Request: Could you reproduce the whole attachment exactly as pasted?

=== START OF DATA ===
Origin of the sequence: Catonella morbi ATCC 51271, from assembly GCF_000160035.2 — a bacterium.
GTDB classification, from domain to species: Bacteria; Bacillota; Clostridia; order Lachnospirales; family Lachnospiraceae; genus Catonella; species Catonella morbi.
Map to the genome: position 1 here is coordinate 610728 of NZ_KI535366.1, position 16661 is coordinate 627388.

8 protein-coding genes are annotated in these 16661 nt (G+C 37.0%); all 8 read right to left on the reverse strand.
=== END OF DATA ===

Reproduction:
Origin of the sequence: Catonella morbi ATCC 51271, from assembly GCF_000160035.2 — a bacterium.
GTDB classification, from domain to species: Bacteria; Bacillota; Clostridia; order Lachnospirales; family Lachnospiraceae; genus Catonella; species Catonella morbi.
Map to the genome: position 1 here is coordinate 610728 of NZ_KI535366.1, position 16661 is coordinate 627388.

8 protein-coding genes are annotated in these 16661 nt (G+C 37.0%); all 8 read right to left on the reverse strand.